The main issue is that all he does is provide some time-series data, which in themselves can never provide “support” for any causality arguments, let alone some as complex as those related to wealth and income in an economy. 

    So there was never any reason to take what he says so seriouslly: he’s not doing “economics”. He’s writing a policy book for policy people. 

    To make arguments that x is causing y, you need a bit more than just a graph of x or y over time.

    • #2
    • May 27, 2014, at 3:39 PM PDT
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  3. Rachel Lu Contributor

    Those sound like great suggestions, and the land-use restriction issue could get some political traction too perhaps. Especially now that telecommuting etc has made it possible to do many jobs remotely.

    • #3
    • May 27, 2014, at 3:45 PM PDT
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  4. oddhan Member
    oddhanJoined in the first year of Ricochet Ricochet Charter Member

    I have not read Piketty, but arguing that capital ownership prevents social mobility is just bunk in the face of history. My favorite example of how pointless it is to worry about the existence of people poorer than rich people is Weyerhaeuser. Here’s a guy working a minimum wage job, who realizes he’s got to do something with his life. Before he dies he’s the biggest private land owner ( by acreage ) in the US. Sure he was a 1%er but he wasn’t born that way. And owning all of that capital (land) hasn’t destroyed the lives of the American people.

    More importantly, capitalism ( as opposed to socialism ) is not static. Go back thirty years, how many big companies of that era remain? If it was a toy or game company it was probably bought by Hasbro. If it was a defense contractor it was probably bought by Boeing or Martin. If it was a food company, it was probably bought by ConAgra. If it was tech…..well, it’s probably history.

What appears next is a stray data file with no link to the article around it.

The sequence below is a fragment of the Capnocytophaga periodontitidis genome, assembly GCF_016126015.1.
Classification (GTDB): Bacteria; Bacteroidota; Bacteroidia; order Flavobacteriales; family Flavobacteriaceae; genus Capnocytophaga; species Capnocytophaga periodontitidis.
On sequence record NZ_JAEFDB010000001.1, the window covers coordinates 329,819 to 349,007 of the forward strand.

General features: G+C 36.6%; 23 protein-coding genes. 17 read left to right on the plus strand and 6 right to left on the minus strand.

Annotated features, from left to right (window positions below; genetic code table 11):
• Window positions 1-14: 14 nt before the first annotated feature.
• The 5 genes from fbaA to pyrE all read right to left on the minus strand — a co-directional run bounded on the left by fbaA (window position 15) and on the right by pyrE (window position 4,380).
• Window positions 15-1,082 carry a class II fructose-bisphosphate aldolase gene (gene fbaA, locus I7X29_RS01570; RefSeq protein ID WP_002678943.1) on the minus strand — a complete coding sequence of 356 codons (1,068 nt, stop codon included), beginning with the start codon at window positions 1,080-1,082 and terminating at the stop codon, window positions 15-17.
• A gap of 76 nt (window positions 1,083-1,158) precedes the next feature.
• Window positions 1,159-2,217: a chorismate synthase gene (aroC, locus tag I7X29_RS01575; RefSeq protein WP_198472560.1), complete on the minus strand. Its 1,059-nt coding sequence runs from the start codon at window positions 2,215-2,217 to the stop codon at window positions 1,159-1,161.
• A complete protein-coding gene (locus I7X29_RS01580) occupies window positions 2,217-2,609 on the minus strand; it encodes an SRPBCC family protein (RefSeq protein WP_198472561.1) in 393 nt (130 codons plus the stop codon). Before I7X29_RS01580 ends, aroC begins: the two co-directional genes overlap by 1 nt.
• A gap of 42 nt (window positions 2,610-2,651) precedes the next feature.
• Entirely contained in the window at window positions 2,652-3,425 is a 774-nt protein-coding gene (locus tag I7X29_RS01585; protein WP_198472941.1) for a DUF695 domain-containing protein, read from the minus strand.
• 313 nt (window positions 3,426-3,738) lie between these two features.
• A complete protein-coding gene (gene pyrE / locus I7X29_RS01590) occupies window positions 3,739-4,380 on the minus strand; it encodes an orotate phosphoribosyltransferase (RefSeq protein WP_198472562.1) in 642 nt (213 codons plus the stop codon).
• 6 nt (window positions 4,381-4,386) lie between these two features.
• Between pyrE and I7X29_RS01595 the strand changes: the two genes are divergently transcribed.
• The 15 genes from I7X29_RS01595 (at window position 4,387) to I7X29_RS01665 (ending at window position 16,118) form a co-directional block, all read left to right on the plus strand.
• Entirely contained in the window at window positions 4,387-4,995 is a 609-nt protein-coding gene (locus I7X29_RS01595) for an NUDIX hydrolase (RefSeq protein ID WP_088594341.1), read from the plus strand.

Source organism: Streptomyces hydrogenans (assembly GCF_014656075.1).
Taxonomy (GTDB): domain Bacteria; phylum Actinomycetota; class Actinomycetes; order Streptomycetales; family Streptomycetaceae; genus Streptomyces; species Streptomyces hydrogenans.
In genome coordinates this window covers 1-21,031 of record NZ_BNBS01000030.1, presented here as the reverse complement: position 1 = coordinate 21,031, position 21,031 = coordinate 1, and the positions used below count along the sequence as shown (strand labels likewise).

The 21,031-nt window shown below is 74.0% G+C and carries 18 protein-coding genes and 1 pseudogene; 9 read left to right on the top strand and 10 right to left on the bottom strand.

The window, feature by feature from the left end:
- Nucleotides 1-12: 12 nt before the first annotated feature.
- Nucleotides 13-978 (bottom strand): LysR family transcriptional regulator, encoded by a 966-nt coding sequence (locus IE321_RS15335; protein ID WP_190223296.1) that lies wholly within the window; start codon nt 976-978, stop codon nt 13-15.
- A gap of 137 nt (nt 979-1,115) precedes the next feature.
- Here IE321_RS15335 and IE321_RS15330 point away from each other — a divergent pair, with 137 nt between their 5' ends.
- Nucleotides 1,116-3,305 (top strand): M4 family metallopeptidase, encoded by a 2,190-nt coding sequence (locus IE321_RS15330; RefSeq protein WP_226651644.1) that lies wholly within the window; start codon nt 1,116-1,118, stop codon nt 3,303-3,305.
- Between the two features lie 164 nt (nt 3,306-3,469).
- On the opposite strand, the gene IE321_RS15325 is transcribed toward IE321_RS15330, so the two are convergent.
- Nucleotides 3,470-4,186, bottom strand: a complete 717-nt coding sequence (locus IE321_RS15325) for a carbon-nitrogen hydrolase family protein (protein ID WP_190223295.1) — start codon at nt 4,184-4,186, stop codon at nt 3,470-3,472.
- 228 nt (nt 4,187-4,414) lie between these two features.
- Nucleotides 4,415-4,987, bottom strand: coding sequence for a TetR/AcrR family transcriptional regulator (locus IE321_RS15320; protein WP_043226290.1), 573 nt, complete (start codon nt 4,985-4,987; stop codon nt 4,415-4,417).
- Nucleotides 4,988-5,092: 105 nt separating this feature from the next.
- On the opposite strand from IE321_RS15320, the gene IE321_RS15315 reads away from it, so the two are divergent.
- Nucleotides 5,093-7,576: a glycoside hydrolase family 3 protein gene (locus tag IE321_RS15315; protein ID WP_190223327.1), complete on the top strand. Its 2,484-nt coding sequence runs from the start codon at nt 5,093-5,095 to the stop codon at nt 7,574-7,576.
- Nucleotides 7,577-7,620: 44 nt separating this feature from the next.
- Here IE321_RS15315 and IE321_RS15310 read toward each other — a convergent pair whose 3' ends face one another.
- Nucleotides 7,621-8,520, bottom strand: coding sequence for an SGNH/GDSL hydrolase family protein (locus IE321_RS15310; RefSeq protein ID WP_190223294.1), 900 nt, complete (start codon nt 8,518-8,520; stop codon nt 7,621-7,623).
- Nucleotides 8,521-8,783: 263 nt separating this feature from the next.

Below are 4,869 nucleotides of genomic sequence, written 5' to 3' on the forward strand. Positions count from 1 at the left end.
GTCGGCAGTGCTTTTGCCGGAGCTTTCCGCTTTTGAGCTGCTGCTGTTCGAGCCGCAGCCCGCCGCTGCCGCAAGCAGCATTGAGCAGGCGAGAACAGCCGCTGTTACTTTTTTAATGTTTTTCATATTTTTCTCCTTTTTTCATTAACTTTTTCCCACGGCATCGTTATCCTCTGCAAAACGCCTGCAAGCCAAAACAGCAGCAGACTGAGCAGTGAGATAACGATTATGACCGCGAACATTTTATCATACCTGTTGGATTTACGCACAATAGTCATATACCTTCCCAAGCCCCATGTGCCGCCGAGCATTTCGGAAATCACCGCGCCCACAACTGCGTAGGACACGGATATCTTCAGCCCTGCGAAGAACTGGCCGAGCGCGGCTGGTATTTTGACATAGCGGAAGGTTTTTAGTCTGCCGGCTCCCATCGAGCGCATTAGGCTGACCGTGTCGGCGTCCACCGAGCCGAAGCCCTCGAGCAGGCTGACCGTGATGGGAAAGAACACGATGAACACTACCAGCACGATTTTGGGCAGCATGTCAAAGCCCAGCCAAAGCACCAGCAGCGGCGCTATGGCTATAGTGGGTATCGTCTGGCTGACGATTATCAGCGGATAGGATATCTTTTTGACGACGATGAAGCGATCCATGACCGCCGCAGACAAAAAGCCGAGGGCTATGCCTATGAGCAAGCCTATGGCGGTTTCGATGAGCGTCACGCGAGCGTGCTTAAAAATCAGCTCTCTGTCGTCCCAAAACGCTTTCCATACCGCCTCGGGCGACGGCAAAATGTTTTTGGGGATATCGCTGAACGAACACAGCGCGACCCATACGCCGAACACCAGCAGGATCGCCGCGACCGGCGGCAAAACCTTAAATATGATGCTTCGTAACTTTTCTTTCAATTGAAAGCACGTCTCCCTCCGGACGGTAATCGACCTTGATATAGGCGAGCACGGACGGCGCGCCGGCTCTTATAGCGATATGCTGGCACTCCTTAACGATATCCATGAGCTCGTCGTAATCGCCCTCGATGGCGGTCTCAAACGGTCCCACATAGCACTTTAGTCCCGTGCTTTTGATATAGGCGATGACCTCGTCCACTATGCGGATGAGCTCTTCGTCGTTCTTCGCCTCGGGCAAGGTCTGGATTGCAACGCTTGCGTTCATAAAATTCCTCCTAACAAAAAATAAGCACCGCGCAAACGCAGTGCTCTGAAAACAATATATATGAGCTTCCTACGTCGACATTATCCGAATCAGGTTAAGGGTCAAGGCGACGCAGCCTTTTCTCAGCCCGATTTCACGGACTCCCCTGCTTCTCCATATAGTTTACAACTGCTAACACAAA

Piketty needs to live life outside the academic bubble.

    • #4
    • May 28, 2014, at 10:11 AM PDT
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  5. Nat Brooks Inactive

    The concentration of wealth that Lefties worry so much about is much less concerning than the concentration of power. The crony capitalism of European nations, and increasingly the US, is a much bigger problem. If a freer market led to greater wealth for the 1%, I could care less. But when this money leads to or enables rent-seeking, “cooperative regulation” and other “consensus schemes” to save the 99% from this trouble or that, then the invisible hand withers and falls off. Not good!

    • #5
    • May 28, 2014, at 11:56 AM PDT
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  6. barbara lydick Inactive

    oddhan: If it was a defense contractor it was probably bought by Boeing or Martin.

     And that (in the early 1990s) was government directed. Known as the Last Supper, then Defense Sec’y Les Aspin summoned the chief executive officers of the nation’s 15 biggest defense contractors to the Pentagon and bluntly told them they needed to start consolidating. (Rumor has it that Norm Augustine, then Chm, Martin Marietta*, was on his phone before the meeting ended.) Within a few years, roughly 40 major players had shrunk to about 6.

    That picture is reversed today. A few years ago, Ashton Carter, the Pentagon’s top acquisitions official cautioned that the department would take steps to prevent mergers and acquisitions within the ranks of major defense contractors like Raytheon and Boeing.

    *He orchestrated the Lockheed Martin merger and became CEO.

    • #6
    • May 28, 2014, at 12:13 PM PDT
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  7. AIG Inactive

    Here is an excellent post from Marginal Revolution:

    It kind of follows my arguments: this isn’t an issue of “errors” in formulas or ways of aggregating data or which data-set to use. Those are all secondary issues.

    The issue is more fundamental.

    • #7
    • May 28, 2014, at 3:18 PM PDT